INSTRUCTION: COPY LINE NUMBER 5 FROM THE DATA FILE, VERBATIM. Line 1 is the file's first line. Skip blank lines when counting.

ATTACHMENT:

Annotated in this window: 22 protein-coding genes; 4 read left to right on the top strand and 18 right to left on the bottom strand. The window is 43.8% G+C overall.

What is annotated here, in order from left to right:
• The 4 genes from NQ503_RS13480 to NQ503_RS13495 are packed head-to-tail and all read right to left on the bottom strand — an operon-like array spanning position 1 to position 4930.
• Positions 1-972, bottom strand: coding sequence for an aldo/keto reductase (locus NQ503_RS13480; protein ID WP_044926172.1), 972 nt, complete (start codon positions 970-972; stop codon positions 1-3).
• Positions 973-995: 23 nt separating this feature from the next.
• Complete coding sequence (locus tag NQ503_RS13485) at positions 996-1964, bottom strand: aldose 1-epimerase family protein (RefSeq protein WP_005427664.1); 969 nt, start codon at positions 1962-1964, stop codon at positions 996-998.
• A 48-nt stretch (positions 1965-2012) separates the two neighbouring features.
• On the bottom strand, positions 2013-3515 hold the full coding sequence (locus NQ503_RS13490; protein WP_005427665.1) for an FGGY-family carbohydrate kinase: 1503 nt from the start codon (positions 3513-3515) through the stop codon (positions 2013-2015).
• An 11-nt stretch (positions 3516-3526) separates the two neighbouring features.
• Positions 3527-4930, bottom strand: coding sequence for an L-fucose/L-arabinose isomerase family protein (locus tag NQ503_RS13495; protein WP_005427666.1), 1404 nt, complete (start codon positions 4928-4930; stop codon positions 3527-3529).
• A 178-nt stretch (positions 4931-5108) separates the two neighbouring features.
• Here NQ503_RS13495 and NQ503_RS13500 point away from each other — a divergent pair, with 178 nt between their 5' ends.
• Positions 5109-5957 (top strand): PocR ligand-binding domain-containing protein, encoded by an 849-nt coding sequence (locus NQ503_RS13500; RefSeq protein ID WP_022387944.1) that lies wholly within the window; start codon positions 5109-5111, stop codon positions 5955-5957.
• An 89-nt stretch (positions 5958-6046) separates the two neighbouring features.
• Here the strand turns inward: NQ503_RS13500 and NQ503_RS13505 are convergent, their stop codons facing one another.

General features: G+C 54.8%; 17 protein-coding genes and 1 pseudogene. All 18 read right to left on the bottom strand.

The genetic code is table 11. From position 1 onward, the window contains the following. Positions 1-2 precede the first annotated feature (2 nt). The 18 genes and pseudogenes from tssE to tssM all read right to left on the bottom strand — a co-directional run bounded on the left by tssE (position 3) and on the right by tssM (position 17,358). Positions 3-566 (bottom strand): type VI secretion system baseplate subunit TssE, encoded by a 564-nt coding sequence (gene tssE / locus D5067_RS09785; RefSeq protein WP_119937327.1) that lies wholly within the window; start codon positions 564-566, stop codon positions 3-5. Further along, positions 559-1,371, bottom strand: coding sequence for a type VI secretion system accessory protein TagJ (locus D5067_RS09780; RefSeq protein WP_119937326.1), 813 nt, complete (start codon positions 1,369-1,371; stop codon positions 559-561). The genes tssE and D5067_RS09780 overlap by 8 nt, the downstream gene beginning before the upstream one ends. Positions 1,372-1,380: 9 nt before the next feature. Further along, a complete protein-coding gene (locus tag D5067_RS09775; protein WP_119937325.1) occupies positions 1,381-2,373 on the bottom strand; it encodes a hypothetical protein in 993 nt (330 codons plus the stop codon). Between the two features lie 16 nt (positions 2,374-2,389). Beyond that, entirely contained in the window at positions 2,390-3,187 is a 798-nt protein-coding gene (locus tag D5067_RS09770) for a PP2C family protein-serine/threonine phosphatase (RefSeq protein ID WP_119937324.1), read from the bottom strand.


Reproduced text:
• Positions 973-995: 23 nt separating this feature from the next.